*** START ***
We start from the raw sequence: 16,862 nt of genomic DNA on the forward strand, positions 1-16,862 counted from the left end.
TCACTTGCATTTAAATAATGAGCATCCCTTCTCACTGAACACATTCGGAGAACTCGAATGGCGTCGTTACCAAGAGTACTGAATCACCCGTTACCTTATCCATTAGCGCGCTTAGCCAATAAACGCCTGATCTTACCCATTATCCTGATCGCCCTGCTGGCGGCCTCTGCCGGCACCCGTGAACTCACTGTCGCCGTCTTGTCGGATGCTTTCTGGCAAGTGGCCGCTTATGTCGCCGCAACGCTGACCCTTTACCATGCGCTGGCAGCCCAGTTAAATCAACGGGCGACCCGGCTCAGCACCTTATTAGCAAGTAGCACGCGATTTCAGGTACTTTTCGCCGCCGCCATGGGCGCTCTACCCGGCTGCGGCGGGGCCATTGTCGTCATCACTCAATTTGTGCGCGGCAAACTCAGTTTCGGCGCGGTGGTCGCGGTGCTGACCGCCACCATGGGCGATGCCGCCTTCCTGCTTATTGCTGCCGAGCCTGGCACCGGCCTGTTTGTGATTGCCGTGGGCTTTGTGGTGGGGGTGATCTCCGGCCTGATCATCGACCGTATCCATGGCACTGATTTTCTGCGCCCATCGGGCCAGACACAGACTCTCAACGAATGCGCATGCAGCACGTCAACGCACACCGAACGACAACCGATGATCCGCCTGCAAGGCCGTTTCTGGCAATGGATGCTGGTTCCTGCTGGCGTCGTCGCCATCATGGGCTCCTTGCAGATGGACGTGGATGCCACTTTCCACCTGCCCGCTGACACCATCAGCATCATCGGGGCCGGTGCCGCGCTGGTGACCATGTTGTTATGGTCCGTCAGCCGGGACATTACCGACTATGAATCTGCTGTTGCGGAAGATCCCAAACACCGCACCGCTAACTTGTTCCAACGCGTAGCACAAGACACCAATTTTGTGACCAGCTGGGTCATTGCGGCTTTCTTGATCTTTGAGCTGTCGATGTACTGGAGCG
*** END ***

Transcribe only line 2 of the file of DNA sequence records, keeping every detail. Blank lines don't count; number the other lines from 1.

TCACTTGCATTTAAATAATGAGCATCCCTTCTCACTGAACACATTCGGAGAACTCGAATGGCGTCGTTACCAAGAGTACTGAATCACCCGTTACCTTATCCATTAGCGCGCTTAGCCAATAAACGCCTGATCTTACCCATTATCCTGATCGCCCTGCTGGCGGCCTCTGCCGGCACCCGTGAACTCACTGTCGCCGTCTTGTCGGATGCTTTCTGGCAAGTGGCCGCTTATGTCGCCGCAACGCTGACCCTTTACCATGCGCTGGCAGCCCAGTTAAATCAACGGGCGACCCGGCTCAGCACCTTATTAGCAAGTAGCACGCGATTTCAGGTACTTTTCGCCGCCGCCATGGGCGCTCTACCCGGCTGCGGCGGGGCCATTGTCGTCATCACTCAATTTGTGCGCGGCAAACTCAGTTTCGGCGCGGTGGTCGCGGTGCTGACCGCCACCATGGGCGATGCCGCCTTCCTGCTTATTGCTGCCGAGCCTGGCACCGGCCTGTTTGTGATTGCCGTGGGCTTTGTGGTGGGGGTGATCTCCGGCCTGATCATCGACCGTATCCATGGCACTGATTTTCTGCGCCCATCGGGCCAGACACAGACTCTCAACGAATGCGCATGCAGCACGTCAACGCACACCGAACGACAACCGATGATCCGCCTGCAAGGCCGTTTCTGGCAATGGATGCTGGTTCCTGCTGGCGTCGTCGCCATCATGGGCTCCTTGCAGATGGACGTGGATGCCACTTTCCACCTGCCCGCTGACACCATCAGCATCATCGGGGCCGGTGCCGCGCTGGTGACCATGTTGTTATGGTCCGTCAGCCGGGACATTACCGACTATGAATCTGCTGTTGCGGAAGATCCCAAACACCGCACCGCTAACTTGTTCCAACGCGTAGCACAAGACACCAATTTTGTGACCAGCTGGGTCATTGCGGCTTTCTTGATCTTTGAGCTGTCGATGTACTGGAGCG